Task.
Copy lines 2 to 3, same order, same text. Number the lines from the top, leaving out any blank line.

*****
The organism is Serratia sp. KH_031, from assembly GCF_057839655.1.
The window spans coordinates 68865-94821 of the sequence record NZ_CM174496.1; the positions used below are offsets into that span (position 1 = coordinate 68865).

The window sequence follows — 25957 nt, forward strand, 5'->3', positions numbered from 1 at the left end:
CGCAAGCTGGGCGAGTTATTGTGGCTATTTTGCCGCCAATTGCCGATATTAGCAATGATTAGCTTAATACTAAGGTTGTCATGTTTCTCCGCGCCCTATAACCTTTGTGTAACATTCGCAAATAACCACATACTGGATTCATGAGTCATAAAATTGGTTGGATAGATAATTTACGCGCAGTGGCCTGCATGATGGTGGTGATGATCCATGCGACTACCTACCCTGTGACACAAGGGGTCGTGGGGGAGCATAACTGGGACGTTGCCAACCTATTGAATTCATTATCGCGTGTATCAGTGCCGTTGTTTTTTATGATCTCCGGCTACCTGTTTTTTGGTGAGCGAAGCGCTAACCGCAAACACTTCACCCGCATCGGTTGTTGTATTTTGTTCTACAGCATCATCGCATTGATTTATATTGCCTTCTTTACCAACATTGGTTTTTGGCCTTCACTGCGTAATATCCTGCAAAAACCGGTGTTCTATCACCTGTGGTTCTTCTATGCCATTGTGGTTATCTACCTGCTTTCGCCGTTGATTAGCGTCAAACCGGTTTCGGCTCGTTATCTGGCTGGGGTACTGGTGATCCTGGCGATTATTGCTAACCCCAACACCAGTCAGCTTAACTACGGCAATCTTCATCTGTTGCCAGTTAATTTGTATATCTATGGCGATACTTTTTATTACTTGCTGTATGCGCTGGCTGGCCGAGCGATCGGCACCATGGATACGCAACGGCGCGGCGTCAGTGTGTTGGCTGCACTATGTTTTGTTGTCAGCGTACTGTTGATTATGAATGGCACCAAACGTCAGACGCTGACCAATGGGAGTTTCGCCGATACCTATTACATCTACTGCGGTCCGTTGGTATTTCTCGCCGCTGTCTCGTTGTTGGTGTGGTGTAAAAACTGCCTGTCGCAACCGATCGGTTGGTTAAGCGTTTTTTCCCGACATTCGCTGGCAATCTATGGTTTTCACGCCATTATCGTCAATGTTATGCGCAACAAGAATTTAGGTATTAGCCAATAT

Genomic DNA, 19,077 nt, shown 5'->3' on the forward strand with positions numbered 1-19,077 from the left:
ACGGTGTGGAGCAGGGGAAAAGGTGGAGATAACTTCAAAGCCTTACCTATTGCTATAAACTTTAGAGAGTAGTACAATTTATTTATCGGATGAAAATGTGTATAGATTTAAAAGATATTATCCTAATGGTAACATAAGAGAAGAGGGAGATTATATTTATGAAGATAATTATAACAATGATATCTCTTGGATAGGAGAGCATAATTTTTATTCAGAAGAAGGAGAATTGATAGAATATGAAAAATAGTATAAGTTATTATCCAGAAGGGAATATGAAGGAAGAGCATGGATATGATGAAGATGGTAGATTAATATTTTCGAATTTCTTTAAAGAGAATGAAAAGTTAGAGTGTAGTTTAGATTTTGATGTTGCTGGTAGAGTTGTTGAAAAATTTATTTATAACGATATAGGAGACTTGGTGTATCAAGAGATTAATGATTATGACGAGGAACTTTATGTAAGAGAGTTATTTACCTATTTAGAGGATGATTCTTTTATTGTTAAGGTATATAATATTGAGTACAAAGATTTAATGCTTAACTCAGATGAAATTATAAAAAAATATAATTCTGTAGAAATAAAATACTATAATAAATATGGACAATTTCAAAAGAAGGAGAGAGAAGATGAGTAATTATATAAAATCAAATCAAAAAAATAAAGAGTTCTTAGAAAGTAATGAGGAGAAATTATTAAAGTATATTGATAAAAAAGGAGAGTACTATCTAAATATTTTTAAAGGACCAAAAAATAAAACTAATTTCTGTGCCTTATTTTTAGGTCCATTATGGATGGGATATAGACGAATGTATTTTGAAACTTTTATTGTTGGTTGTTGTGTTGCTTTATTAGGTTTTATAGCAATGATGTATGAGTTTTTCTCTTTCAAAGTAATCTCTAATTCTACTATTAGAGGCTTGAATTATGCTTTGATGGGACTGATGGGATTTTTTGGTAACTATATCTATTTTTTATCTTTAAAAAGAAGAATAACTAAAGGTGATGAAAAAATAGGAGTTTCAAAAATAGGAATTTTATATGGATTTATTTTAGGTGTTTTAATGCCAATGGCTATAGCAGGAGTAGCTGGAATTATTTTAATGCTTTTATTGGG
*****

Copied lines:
The window spans coordinates 68865-94821 of the sequence record NZ_CM174496.1; the positions used below are offsets into that span (position 1 = coordinate 68865).

The window sequence follows — 25957 nt, forward strand, 5'->3', positions numbered from 1 at the left end: